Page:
Anxiety is a person’s response to stress, and is the feeling of fear, apprehension, nervousness, and worry. It can be triggered by multiple things, such as exams, job interviews, doctor and dentist appointments, pregnancy and parenthood, bereavements, bullying, and socializing.
Though the symptoms may be similar, there is a difference between anxiety and other anxiety disorders, and it’s important that we learn those differences. Most people experience anxiety from time to time, and simply telling an anxious person that “it will be fine” and that they need to “get over it” will not help them. It can be difficult to tell whether someone is experiencing anxiety or an anxiety disorder, and to be able to understand the difference between them, you must be able to identify the stressor, the intensity of the person’s anxiety, the symptoms, and the effect those symptoms have on that person. Fortunately, anxiety and anxiety disorders can be diagnosed and treated with therapy, medication, and stress management at places like Kaizen Brain Center.
Read on for more information on anxiety disorders:
General Anxiety Disorder
General anxiety disorder (GAD) is when a person experiences excessive and persistent anxiety that is long-term. It’s characterized by ongoing and uncontrollable worrying and stress over seemingly normal things and more stressful triggers. GAD can affect everyday life, including a person’s relationships and their ability to cope with certain situations. People with GAD often exhibit one of more physical symptoms, such as sweating, feeling chilly, muscle aches, upset stomachs, nausea, problems with concentrating, feeling a sense of doom or dread, overthinking things, irritability, feeling tired, and having trouble sleeping.
Panic disorder is where people experience extreme anxiety and recurring panic attacks. Panic attacks can last between five minutes and thirty minutes, though they have been known to last longer. The symptoms of panic attacks are similar to the symptoms of anxiety (see General Anxiety Disorder above), and include having shakes, palpitations, difficulty breathing, feeling detached, feeling like you’re not really there, and a fear of dying.
A specific phobia is an overwhelming and irrational fear of a specific person, object, place, animal, or thing.
More common phobias include claustrophobia (a fear of confined spaces), arachnophobia (a fear of spiders), nyctophobia (fear of the dark), aerophobia (fear of flying), trypanophobia (fear of needles or injections), and dentophobia (a fear of dentists).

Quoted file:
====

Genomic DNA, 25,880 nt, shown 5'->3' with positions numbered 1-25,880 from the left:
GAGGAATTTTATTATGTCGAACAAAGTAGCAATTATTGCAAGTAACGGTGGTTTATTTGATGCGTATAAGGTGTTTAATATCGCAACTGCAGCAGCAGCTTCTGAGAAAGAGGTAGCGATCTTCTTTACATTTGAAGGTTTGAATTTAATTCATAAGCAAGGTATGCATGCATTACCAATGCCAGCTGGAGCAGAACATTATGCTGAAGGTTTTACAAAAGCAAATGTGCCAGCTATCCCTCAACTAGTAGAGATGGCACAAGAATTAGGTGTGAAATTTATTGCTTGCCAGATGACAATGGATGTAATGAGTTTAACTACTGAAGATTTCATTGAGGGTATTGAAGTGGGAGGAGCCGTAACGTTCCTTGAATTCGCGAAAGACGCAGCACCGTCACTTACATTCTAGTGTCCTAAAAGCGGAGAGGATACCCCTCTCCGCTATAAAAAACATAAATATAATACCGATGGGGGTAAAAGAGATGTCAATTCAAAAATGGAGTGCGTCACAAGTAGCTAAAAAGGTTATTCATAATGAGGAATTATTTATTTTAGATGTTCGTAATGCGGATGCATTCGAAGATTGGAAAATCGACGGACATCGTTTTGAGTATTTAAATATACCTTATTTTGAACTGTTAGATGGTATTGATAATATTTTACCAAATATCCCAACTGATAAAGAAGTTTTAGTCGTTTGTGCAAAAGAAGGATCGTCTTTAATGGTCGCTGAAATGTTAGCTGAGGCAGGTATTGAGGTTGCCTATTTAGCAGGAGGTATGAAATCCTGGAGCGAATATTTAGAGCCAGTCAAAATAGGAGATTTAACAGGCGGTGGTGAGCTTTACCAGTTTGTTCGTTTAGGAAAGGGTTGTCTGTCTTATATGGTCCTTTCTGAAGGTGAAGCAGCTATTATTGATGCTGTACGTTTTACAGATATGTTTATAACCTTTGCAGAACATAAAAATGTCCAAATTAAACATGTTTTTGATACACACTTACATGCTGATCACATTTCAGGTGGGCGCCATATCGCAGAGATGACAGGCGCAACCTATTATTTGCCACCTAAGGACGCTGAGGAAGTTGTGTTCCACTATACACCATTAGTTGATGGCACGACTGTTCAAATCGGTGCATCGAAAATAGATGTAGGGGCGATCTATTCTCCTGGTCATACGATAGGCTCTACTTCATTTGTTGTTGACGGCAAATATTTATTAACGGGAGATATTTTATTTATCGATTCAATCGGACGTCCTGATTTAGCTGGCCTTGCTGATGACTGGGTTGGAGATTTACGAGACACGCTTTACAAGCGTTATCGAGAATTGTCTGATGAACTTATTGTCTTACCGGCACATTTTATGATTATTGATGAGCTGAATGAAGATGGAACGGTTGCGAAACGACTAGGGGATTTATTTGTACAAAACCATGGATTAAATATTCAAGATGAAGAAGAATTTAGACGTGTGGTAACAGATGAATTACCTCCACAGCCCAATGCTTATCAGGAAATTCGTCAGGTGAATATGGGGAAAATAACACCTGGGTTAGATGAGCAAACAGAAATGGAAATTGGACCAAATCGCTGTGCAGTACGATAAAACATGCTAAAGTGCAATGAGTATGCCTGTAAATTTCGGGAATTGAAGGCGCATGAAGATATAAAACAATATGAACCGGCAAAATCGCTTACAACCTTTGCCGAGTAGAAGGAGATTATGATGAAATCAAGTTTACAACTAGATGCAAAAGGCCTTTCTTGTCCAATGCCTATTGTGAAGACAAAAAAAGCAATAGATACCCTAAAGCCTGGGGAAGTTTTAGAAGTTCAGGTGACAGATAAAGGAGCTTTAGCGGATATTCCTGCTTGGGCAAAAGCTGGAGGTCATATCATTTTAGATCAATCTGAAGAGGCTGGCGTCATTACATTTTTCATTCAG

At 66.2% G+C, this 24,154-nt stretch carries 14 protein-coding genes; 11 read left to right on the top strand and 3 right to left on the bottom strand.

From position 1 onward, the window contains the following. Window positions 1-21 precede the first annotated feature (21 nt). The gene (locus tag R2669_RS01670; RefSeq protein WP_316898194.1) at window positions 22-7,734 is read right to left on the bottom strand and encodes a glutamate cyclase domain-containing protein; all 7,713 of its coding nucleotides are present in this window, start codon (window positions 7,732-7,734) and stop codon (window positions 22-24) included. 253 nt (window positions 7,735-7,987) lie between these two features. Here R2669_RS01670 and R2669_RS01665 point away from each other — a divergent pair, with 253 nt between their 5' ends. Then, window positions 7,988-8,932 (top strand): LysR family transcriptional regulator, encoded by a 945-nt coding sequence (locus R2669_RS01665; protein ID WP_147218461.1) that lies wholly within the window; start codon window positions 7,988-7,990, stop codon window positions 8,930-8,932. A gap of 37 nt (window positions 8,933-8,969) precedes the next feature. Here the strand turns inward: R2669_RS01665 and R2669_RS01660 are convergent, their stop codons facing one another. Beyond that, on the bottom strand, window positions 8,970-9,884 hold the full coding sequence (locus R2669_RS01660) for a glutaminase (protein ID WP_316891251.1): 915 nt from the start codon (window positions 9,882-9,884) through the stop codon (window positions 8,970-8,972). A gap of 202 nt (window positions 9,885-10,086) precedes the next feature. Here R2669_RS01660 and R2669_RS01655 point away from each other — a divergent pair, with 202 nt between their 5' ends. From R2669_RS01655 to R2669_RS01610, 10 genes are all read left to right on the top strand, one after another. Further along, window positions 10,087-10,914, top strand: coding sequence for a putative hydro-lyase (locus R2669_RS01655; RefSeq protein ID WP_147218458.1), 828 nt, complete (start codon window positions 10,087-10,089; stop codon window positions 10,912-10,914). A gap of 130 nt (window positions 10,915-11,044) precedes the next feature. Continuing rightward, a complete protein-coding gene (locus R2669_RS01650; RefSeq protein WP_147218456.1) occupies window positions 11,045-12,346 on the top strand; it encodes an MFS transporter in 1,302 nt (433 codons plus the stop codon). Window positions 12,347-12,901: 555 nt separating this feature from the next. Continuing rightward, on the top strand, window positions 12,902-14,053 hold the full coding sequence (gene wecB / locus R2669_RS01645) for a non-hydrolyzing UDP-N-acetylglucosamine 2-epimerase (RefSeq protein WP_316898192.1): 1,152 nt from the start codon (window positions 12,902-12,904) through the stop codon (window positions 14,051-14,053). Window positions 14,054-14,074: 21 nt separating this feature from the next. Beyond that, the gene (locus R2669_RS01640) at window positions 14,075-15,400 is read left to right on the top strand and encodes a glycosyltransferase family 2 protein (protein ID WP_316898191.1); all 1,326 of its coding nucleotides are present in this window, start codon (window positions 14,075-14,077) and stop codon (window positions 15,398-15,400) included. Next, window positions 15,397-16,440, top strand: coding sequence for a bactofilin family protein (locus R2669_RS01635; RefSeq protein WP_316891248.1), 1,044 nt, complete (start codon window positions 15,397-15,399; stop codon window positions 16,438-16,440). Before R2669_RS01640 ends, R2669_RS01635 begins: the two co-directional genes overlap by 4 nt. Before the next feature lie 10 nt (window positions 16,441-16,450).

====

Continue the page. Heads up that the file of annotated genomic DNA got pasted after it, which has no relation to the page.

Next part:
Less common phobias include genuphobia (a fear of knees), octophobia (a fear of the number eight), porphyrophobia (a fear of the colour purple), hippopotomonstrosesquipedaliophobia (a fear of long words), barophobia (a fear of gravity), and chronomentrophobia (a fear of clocks).
Agoraphobia is the fear of being in a place or situation where a person feels they can’t escape. A person will often feel trapped, embarrassed, frightened, or helpless, and this can often trigger panic attacks. This is likely to happen when leaving the house, on public transport, in shopping malls, in open areas, in restaurants, and in elevators.
Social anxiety is the fear of social situations, and can affect a person’s school, work, or social life. Social anxiety can be triggered by being asked to answer questions in class, work meetings, and meeting new people or having to talk to people they don’t know. People with social anxiety will often try to avoid social interactions and this may involve skipping school, making excuses to not go into work (like feigning illness), and turning down invitations to go for meals or to parties.
Selective mutism is where a child or adult is physically unable to speak in certain situations. For example, a person may be able to speak freely to their immediate family or someone they have known for a long time and see regularly, but not to a stranger or someone who makes them feel uncomfortable. People with selective mutism often benefit from language therapy and speech therapy.
Other anxiety disorders include separation anxiety, medication/substance-induced anxiety, obsessive compulsive disorder (OCD), and post-traumatic stress disorder (OCD). If you think you have the symptoms of anxiety or an anxiety disorder, don’t be afraid to reach out to others for help or to contact your GP for a diagnosis and treatment.
Image Credits: Suzy Hazelwood